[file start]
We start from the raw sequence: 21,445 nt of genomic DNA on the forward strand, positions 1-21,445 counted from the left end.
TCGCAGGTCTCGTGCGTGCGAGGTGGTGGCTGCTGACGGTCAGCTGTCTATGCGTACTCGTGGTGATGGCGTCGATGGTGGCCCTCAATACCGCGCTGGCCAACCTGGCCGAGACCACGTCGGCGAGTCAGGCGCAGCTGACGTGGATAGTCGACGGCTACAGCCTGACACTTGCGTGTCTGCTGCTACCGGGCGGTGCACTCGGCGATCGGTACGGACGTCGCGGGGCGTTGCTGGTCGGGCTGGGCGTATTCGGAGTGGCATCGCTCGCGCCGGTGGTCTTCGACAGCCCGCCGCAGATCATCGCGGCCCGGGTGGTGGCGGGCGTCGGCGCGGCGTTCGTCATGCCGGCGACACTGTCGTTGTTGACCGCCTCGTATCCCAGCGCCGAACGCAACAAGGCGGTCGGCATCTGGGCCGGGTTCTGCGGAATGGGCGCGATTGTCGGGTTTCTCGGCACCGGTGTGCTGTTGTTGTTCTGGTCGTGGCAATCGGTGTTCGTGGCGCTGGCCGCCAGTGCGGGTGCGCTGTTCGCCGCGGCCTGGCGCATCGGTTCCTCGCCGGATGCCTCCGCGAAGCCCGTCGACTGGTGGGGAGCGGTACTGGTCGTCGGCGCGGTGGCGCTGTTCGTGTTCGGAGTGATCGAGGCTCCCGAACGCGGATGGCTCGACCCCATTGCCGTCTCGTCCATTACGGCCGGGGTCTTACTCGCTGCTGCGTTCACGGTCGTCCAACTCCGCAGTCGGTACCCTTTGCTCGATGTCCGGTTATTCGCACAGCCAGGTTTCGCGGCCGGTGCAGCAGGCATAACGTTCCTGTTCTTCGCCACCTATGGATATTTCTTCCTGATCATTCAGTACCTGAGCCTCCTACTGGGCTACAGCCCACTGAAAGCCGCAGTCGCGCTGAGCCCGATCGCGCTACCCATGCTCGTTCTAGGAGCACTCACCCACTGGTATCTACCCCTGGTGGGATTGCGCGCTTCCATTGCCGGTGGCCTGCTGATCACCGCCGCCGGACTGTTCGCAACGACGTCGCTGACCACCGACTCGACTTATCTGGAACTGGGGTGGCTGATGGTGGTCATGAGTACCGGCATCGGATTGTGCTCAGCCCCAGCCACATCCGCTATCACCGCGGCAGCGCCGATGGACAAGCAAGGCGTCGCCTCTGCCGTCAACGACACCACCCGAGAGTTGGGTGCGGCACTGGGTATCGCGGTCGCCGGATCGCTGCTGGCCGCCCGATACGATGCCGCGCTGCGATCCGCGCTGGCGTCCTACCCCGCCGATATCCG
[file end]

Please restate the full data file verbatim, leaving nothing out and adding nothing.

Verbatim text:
We start from the raw sequence: 21,445 nt of genomic DNA on the forward strand, positions 1-21,445 counted from the left end.
TCGCAGGTCTCGTGCGTGCGAGGTGGTGGCTGCTGACGGTCAGCTGTCTATGCGTACTCGTGGTGATGGCGTCGATGGTGGCCCTCAATACCGCGCTGGCCAACCTGGCCGAGACCACGTCGGCGAGTCAGGCGCAGCTGACGTGGATAGTCGACGGCTACAGCCTGACACTTGCGTGTCTGCTGCTACCGGGCGGTGCACTCGGCGATCGGTACGGACGTCGCGGGGCGTTGCTGGTCGGGCTGGGCGTATTCGGAGTGGCATCGCTCGCGCCGGTGGTCTTCGACAGCCCGCCGCAGATCATCGCGGCCCGGGTGGTGGCGGGCGTCGGCGCGGCGTTCGTCATGCCGGCGACACTGTCGTTGTTGACCGCCTCGTATCCCAGCGCCGAACGCAACAAGGCGGTCGGCATCTGGGCCGGGTTCTGCGGAATGGGCGCGATTGTCGGGTTTCTCGGCACCGGTGTGCTGTTGTTGTTCTGGTCGTGGCAATCGGTGTTCGTGGCGCTGGCCGCCAGTGCGGGTGCGCTGTTCGCCGCGGCCTGGCGCATCGGTTCCTCGCCGGATGCCTCCGCGAAGCCCGTCGACTGGTGGGGAGCGGTACTGGTCGTCGGCGCGGTGGCGCTGTTCGTGTTCGGAGTGATCGAGGCTCCCGAACGCGGATGGCTCGACCCCATTGCCGTCTCGTCCATTACGGCCGGGGTCTTACTCGCTGCTGCGTTCACGGTCGTCCAACTCCGCAGTCGGTACCCTTTGCTCGATGTCCGGTTATTCGCACAGCCAGGTTTCGCGGCCGGTGCAGCAGGCATAACGTTCCTGTTCTTCGCCACCTATGGATATTTCTTCCTGATCATTCAGTACCTGAGCCTCCTACTGGGCTACAGCCCACTGAAAGCCGCAGTCGCGCTGAGCCCGATCGCGCTACCCATGCTCGTTCTAGGAGCACTCACCCACTGGTATCTACCCCTGGTGGGATTGCGCGCTTCCATTGCCGGTGGCCTGCTGATCACCGCCGCCGGACTGTTCGCAACGACGTCGCTGACCACCGACTCGACTTATCTGGAACTGGGGTGGCTGATGGTGGTCATGAGTACCGGCATCGGATTGTGCTCAGCCCCAGCCACATCCGCTATCACCGCGGCAGCGCCGATGGACAAGCAAGGCGTCGCCTCTGCCGTCAACGACACCACCCGAGAGTTGGGTGCGGCACTGGGTATCGCGGTCGCCGGATCGCTGCTGGCCGCCCGATACGATGCCGCGCTGCGATCCGCGCTGGCGTCCTACCCCGCCGATATCCG